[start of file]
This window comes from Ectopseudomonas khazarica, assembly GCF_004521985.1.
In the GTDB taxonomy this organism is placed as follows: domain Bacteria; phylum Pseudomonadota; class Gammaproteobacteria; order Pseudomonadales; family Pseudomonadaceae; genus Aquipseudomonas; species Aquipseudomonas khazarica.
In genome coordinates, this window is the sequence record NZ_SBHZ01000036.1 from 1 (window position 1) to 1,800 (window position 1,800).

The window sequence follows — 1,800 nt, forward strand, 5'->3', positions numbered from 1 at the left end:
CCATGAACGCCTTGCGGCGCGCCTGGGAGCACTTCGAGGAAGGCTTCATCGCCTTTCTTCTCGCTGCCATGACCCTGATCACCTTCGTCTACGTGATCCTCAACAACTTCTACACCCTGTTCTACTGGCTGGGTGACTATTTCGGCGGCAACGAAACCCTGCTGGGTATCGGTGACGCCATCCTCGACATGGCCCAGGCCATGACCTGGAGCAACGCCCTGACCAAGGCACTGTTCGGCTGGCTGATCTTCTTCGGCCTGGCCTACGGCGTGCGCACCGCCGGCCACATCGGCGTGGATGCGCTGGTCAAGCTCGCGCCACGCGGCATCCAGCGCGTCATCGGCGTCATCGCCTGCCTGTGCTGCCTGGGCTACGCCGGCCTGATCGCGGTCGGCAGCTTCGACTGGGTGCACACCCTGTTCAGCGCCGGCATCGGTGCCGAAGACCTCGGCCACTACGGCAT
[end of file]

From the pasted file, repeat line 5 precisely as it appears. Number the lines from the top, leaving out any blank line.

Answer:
CCATGAACGCCTTGCGGCGCGCCTGGGAGCACTTCGAGGAAGGCTTCATCGCCTTTCTTCTCGCTGCCATGACCCTGATCACCTTCGTCTACGTGATCCTCAACAACTTCTACACCCTGTTCTACTGGCTGGGTGACTATTTCGGCGGCAACGAAACCCTGCTGGGTATCGGTGACGCCATCCTCGACATGGCCCAGGCCATGACCTGGAGCAACGCCCTGACCAAGGCACTGTTCGGCTGGCTGATCTTCTTCGGCCTGGCCTACGGCGTGCGCACCGCCGGCCACATCGGCGTGGATGCGCTGGTCAAGCTCGCGCCACGCGGCATCCAGCGCGTCATCGGCGTCATCGCCTGCCTGTGCTGCCTGGGCTACGCCGGCCTGATCGCGGTCGGCAGCTTCGACTGGGTGCACACCCTGTTCAGCGCCGGCATCGGTGCCGAAGACCTCGGCCACTACGGCAT